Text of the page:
Thus she continued. The Demoralization of Society: From Victorian Virtues to Modern Values (1995) considered crime and illegitimacy statistics in England and in the US. Moral changes had created social problems, she concluded.
Crime, drug addiction, juvenile delinquency and welfare dependency rose as illegitimacy was legitimised as "an alternative mode of parenting". Teenage promiscuity was redefined as "sexually active" and encouraged by the offer of condoms. Illegitimacy rose from 5 per cent of births at the start of the 1960s. By 1980 it was 12 per cent by 1980 and by 1992 32 per cent.
Crime statistics told a similar story. The two, she suggested, were related. Modern societies incentivises bad behaviour. People on welfare often receive more in welfare payments than workers on the minimum wage. Unmarried mothers get benefits and services married mothers do not have, thus penalising marriage.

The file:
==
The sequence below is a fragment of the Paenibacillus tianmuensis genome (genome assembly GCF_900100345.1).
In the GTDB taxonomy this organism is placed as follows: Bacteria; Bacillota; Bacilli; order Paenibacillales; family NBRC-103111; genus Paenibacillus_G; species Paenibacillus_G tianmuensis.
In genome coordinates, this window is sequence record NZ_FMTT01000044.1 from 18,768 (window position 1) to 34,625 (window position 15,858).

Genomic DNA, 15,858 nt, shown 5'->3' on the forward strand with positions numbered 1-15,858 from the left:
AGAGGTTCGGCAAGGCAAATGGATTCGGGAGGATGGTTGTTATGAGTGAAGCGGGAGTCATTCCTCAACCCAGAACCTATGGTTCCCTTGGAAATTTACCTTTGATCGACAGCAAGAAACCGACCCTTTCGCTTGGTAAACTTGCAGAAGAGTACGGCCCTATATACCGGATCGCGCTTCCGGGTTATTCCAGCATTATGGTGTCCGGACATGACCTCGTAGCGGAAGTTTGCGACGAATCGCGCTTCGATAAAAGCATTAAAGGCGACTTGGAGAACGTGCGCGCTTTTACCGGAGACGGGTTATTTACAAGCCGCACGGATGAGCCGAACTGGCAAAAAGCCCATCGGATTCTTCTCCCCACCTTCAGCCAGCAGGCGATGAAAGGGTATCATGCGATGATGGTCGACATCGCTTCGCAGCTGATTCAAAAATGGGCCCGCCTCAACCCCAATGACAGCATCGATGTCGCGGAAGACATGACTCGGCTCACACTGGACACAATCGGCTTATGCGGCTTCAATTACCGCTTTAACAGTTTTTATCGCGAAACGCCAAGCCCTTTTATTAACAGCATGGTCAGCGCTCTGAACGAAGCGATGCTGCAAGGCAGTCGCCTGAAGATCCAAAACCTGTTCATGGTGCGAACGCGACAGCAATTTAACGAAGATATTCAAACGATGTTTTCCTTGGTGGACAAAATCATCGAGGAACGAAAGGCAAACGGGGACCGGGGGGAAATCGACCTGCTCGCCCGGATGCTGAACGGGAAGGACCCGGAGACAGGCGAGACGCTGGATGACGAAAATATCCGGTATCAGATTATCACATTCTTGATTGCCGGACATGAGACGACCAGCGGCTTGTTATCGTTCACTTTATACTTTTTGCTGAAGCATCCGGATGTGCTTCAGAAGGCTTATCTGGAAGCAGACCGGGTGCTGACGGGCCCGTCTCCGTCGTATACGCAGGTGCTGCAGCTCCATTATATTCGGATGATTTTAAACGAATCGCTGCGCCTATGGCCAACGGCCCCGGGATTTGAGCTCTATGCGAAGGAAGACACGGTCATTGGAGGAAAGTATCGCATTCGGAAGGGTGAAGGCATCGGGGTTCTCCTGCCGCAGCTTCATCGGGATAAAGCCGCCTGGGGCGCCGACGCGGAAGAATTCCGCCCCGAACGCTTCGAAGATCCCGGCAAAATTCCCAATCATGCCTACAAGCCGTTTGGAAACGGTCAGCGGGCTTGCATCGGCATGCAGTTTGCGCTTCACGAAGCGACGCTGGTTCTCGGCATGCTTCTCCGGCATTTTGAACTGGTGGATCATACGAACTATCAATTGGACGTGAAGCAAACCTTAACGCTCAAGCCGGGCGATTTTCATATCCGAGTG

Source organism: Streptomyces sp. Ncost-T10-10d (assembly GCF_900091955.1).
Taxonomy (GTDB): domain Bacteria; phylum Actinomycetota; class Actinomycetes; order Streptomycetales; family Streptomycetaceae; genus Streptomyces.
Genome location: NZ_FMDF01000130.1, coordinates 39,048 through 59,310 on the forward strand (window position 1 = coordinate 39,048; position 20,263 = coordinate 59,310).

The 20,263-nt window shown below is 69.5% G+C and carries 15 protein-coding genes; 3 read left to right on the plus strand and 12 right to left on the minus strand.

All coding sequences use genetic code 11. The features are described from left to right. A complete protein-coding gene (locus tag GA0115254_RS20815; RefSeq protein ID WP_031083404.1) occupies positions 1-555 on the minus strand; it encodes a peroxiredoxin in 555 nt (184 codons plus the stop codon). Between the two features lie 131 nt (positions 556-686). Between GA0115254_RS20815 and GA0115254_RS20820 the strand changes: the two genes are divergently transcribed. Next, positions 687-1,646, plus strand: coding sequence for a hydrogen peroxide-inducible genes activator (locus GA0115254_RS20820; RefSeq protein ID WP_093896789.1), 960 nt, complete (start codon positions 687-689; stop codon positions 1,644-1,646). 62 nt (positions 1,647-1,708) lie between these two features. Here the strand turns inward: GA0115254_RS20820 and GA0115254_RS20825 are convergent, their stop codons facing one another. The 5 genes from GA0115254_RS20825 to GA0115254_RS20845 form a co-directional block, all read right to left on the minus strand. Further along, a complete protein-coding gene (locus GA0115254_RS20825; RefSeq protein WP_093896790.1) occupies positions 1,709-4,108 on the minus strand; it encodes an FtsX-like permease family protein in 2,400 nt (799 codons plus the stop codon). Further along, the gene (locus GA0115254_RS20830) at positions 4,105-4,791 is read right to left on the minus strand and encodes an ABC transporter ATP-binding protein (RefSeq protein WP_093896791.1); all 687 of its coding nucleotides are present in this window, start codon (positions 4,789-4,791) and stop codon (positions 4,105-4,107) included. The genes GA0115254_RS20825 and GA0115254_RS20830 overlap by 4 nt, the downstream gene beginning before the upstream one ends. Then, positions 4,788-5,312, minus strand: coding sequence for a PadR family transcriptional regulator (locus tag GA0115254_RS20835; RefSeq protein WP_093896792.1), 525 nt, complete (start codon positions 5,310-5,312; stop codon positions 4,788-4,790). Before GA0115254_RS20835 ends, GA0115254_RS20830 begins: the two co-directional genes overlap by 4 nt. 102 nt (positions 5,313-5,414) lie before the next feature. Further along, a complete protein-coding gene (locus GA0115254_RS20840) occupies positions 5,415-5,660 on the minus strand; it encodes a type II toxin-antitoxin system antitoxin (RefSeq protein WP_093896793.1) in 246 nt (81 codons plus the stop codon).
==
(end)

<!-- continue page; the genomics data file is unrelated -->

It is this unashamed moralism that appeals to Gordon Brown. It is something he finds hard to find among the modern Left which sees moral considerations rendered unnecessary by collective politics. Brown knows that, in doing that, the Left implicitly endorses the libertarian individualism of contemporary consumerism. So he is looking elsewhere for an account of what it is in human nature that makes people co-operative, and what it is in social policy that can reinforce that.
This is what Himmelfarb offers. Critics say she has a blinkered or naive view of the world, ignoring issues such as slavery and racism. They point to the paradox that the untrammelled market she endorses produces the hedonist culture promoted by the likes of Rupert Murdoch. They point out that she is better on polemic and prescription than she is on analysis.